Winterize Your Jetting Equipment
It’s crucial to give your jetting equipment some extra TLC during cold months. Although Old Man Winter hasn’t shown his face just yet, brisk fall temperatures remind us that he isn’t far off. As temps threaten to dip below freezing, it’s that time of year for plumbers and drain cleaners in cold-weather climates to take note and ensure their jetting equipment especially their trailer jetter is being properly used, protected and stored.
Sewer jetters range widely in size and cost, but regardless of the type, it’s crucial that you give it some extra TLC during cold months to protect against the elements and maximize cold-weather capabilities. Doing so could have you warming up to thankful customers who appreciate your dependability.
There are a couple of different ways to winterize Jetters or treat them for cold weather.
Some people run RV antifreeze through the jetter, we prefer to use windshield wash fluid! Our Hot Jet Trailer Jetters come equipped with a built-in antifreeze system, which can help facilitate this process. The window washing fluid is the same used in your car or truck and is readily available at Walmart or most all automotive parts stores. Check the freeze temperature rating level on the container to make sure it is adequately rated for your temperature zone. Window wash fluid has methanol in the mixture so it will not freeze, and is much less expensive than RV anti-freeze.
Another way to anti-freeze is to hook up air and pass pressurized air through the valve on the head of the pump, which helps push the water out. Any air compressor could be utilized to accomplish this or carry an air tank with compressed air ready for use.
With gas-powered jetters, you should make sure to keep the fuel tank full in the same way you would with any type of vehicle during winter. We recommend using the gas additives to counter act the effects of the ethanol fuel. If you will be storing the equipment for longer than 30 days it is recommended to drain the fuel tanks, and oils in the engine and pump. Using these strategies can help ward off freezing damage and keep your jetter ready for action. Before you start back up your equipment make sure that you re-fill all fluids in motor, pump and water tank.
When you need to pull your jetter out in the winter for work, it will become even more important to be sure your system is winterized. Some people in extreme cold down in the 20’s and below will pre-heat there holding tank with heated water and let the machine run cycling water back into the tank. Keeping the water moving will help prevent freezing.
Hot water equipped jetter customers will turn there unit on with the burner running and cycle the hot water through the system also keeping the equipment from freezing along with pre-heating the water tank.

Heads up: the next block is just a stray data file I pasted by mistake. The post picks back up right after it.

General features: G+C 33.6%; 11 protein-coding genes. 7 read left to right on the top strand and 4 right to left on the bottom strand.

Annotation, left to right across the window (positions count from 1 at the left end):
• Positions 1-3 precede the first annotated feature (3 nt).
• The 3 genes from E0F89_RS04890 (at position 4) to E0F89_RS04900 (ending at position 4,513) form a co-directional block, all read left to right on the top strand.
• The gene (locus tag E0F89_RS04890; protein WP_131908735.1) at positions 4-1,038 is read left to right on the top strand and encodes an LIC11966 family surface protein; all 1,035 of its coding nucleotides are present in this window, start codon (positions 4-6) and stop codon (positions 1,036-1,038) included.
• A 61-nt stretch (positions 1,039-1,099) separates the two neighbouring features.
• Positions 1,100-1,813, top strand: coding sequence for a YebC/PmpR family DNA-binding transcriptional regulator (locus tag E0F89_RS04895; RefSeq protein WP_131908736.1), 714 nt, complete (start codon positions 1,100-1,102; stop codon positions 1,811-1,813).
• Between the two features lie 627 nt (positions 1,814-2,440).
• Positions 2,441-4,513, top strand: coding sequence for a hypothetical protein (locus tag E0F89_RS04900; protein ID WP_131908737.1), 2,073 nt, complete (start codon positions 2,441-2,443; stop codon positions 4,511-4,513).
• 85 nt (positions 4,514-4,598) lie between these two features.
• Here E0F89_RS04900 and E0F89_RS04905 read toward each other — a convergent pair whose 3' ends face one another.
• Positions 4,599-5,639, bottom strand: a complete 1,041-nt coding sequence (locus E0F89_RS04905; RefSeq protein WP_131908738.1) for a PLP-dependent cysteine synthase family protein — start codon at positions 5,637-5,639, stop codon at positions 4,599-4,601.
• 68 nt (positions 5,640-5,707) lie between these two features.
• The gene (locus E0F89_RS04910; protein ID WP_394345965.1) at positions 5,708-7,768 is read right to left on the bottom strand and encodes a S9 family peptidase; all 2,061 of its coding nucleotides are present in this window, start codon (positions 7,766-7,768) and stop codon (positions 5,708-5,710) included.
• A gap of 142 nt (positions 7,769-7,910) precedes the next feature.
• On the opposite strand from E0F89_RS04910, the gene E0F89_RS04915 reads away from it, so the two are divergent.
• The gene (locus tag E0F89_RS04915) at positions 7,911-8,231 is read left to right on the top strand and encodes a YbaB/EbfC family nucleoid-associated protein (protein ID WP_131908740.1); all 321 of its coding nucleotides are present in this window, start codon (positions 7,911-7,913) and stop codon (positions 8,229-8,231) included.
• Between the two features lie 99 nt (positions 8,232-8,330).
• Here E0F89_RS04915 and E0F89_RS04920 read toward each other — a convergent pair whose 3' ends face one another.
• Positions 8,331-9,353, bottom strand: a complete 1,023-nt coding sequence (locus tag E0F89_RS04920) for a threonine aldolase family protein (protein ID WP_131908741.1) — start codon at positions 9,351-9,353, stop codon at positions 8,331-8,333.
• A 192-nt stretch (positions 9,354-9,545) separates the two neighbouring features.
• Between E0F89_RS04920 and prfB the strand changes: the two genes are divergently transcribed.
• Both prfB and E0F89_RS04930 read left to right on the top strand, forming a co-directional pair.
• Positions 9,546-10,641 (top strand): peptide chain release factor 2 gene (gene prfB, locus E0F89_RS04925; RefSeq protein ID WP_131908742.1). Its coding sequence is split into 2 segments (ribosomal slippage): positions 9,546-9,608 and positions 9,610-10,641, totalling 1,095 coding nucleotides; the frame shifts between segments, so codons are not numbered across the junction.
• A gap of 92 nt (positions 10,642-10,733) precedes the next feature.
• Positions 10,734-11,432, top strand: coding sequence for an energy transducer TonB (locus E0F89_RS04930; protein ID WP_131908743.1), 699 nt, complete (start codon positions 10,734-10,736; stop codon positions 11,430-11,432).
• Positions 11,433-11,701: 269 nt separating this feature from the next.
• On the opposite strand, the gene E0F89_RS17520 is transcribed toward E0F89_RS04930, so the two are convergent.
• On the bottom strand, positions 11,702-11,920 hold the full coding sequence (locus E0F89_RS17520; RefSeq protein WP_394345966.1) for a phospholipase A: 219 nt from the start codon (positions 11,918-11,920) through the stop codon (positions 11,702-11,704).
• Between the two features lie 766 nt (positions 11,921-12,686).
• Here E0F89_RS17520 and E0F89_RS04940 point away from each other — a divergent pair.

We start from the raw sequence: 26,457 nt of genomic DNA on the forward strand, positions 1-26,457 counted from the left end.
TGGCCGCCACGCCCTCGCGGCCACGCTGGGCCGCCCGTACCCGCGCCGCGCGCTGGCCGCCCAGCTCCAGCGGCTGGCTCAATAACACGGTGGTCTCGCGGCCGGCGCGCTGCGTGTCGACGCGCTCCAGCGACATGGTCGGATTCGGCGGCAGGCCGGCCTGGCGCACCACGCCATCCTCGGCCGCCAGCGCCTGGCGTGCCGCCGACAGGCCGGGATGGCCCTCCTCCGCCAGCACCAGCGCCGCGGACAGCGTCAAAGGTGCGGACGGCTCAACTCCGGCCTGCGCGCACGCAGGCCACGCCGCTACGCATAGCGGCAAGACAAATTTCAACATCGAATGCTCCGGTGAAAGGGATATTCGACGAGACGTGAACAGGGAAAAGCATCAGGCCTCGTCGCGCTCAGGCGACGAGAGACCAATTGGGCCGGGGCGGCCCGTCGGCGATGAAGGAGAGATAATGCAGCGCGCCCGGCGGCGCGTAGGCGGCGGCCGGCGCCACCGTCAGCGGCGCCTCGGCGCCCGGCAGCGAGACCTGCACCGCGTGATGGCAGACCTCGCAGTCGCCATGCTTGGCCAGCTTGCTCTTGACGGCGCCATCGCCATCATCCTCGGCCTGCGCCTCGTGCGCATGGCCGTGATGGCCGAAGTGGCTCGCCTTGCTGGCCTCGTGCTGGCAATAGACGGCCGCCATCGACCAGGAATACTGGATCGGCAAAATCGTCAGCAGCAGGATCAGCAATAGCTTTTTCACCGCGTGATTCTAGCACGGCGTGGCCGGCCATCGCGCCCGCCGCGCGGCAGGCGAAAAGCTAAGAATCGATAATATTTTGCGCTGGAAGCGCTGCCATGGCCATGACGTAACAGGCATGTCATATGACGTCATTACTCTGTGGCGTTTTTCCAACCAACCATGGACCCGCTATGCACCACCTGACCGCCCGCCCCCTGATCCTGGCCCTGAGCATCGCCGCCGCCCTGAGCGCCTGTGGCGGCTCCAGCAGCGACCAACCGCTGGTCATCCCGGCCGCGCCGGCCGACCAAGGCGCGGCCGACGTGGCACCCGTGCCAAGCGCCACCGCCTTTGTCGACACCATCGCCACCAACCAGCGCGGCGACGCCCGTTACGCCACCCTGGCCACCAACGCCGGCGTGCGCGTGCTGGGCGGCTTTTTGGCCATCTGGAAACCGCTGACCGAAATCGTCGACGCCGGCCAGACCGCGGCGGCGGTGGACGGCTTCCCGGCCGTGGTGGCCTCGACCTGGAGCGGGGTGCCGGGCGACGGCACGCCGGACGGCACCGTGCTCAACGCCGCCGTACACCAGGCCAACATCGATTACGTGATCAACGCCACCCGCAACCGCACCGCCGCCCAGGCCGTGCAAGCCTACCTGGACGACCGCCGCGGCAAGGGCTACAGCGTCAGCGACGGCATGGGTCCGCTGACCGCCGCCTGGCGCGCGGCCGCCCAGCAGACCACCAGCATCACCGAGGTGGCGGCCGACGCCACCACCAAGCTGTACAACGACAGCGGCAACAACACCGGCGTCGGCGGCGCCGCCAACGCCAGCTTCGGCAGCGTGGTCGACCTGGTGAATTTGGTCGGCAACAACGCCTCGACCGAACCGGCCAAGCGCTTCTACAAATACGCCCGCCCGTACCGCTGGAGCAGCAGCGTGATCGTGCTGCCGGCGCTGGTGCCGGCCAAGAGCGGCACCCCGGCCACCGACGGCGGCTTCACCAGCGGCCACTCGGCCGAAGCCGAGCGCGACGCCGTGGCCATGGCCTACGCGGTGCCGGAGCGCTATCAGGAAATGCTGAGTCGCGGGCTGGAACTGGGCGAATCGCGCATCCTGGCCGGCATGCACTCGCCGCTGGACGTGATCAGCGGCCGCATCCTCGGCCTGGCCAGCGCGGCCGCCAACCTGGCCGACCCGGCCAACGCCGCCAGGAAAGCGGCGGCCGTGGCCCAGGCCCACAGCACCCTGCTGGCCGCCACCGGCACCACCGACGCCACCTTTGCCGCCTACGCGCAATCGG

It is very important that at the end of your jetting jobs in the winter months that you either re-anti-freeze the system or keep the machine running to keep the water cycling and moving between jobs.
Storage options depend on your unique situation, including the type of jetter you own and available space. While truck and trailer jetters might have a garage or other cozy overnight homes to rest in, storing portable and cart jetters can be more of challenge.
If you need to leave the trailer jetter on the back of a truck, or a portable jetter in the back of a truck, you could cover it with a blanket to help protect against the elements. It’s even better if it’s inside a canopy. Cargo box trailers parked outdoors can potentially be heated with a small electric heater. Be careful when using electric or portable heaters, make sure your electrical connection is solid and weather-proofed. #1 cause for fires in the winter are portable heaters, so be sure yours is up to code. When using extension cords be sure to also protect the cords making sure they are rated to the temperature in your area.
The general consensus is that a heated garage or building is the way to go if at all possible. And that doesn’t have to mean big or fancy. A jetter can be stored in a single stall, well-insulated garage using just a 1,500-watt heater run at about 40 percent power.
If you’re putting the jetter in long-term storage, be sure to drain the gas out or use a fuel additive for gas jetters. We always recommend changing the oil on the pump and changing the oil on the engine itself so that it’s serviced properly before you start it again. If you have a hot water trailer jetter the same will apply for the diesel fuel, remember that all fuels will start to degrade after just 30 days, so be sure to either treat the fuel or simply drain the tanks.
For trailer jetting equipment it is very important on both hot and cold water to keep the battery charged, this can be achieved by using as trickle charger that is very inexpensive and will keep the battery hot and ready for the next job.